[Ed. – A lot of things are lurching into place to make Internet monetization all but impossible under the current structure. This is one of them. The more expensive it becomes for ad-bundlers to verify who’s placing their packages, and what impact their ads are really having, the less possible it is for small-pocket web publishers to operate. At some point, ingenuity will have to prevail and offer a way ahead. But at the moment, no one can see what it is.]
An ad-tech firm says it has discovered a large and sophisticated advertising-fraud operation in which fake websites and infected computers were used to scam advertisers and publishers out of upward of hundreds of thousands of dollars a day.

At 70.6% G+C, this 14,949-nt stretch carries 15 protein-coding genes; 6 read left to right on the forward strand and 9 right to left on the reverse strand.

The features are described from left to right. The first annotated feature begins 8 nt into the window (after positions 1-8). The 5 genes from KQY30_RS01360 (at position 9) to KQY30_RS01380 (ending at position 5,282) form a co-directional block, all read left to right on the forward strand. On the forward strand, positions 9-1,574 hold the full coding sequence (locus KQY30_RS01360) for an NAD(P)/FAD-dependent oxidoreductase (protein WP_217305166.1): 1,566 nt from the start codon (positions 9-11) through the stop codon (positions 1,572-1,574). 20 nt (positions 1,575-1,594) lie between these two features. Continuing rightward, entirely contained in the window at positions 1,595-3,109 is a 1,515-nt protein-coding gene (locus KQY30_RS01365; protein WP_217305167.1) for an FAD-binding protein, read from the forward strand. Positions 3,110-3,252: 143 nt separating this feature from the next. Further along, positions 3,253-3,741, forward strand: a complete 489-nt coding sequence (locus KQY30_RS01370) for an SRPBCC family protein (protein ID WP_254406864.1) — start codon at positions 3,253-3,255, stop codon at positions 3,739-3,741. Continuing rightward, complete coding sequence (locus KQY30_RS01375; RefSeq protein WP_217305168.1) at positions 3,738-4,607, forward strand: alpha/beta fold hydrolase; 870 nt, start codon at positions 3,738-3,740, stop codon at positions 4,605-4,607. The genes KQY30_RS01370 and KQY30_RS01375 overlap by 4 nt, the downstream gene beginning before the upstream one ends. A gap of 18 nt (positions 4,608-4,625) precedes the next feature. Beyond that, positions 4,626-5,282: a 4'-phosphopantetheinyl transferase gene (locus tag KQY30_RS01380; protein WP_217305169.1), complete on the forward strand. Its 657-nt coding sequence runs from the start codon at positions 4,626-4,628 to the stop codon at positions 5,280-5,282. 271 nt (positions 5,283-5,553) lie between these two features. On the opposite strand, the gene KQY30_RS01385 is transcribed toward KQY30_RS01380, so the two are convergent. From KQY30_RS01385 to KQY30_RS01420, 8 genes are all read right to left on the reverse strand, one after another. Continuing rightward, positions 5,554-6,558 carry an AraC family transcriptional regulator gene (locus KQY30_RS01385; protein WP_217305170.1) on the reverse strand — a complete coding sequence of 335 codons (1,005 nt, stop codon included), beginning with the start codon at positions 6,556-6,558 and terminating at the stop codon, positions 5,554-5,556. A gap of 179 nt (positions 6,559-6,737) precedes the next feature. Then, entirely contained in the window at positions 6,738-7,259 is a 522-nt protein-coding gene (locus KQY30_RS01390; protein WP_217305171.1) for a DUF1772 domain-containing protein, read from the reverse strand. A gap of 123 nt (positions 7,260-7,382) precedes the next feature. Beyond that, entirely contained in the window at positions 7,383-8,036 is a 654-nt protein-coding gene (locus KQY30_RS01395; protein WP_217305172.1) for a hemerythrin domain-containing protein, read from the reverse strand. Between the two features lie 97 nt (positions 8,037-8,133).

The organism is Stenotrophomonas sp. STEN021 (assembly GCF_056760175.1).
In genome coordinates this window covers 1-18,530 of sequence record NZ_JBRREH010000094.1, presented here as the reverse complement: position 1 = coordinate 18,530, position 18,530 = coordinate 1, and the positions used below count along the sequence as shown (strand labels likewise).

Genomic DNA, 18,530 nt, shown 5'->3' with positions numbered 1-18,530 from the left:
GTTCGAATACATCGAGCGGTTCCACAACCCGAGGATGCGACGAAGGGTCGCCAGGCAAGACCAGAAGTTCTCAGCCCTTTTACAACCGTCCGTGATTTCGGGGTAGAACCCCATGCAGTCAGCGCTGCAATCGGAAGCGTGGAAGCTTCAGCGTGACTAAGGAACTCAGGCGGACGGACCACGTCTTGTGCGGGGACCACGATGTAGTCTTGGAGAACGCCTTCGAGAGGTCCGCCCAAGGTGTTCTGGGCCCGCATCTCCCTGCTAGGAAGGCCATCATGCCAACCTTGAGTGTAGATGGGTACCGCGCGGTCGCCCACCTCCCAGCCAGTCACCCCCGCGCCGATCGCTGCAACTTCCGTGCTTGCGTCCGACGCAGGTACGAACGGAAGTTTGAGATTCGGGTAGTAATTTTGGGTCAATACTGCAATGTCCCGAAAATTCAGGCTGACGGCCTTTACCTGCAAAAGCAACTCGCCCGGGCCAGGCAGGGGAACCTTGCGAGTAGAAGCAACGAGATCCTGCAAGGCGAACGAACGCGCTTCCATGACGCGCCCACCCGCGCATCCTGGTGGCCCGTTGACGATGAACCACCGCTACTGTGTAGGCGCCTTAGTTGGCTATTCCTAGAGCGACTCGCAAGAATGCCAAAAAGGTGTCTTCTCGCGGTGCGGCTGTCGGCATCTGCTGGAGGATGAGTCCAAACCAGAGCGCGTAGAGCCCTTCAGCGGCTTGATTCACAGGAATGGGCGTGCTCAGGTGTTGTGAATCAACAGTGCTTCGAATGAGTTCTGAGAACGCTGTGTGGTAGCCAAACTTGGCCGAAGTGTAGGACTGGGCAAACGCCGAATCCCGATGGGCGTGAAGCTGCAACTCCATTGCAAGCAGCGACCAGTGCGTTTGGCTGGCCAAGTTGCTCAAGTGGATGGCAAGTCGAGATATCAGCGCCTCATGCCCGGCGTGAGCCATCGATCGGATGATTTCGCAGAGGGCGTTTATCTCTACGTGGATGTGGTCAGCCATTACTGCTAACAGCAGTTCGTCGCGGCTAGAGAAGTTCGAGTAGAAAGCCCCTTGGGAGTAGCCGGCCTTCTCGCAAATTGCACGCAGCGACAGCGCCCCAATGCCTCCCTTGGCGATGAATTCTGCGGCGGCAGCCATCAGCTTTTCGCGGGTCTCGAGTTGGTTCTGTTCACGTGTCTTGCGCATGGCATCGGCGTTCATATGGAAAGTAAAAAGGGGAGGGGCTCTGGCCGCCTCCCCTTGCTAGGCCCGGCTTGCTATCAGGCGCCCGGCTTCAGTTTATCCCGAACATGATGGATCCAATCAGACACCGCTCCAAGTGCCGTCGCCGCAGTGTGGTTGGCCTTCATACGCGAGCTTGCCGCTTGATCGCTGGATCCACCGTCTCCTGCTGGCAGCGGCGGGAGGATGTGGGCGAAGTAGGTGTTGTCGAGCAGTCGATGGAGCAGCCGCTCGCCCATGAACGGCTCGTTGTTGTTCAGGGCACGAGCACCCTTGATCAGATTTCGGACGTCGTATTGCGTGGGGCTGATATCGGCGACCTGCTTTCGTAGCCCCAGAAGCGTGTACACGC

Denmark-based Adform, identifier of the scheme, named it “Hyphbot” and estimates that it has been going on since at least August.
According to Adform, the fraudsters behind the Hyphbot scheme created more than 34,000 different domain names and more than a million different URLs, many designed to attempt to fool advertisers into thinking they were buying ad inventory from big-name publishers such as the Economist, the Financial Times, The Wall Street Journal and CNN. It is a tactic known in the industry as “domain spoofing.”
The perpetrators then generated a wave of nonhuman, or “bot,” traffic that loaded the fraudulent sites, which made money mostly through video ads.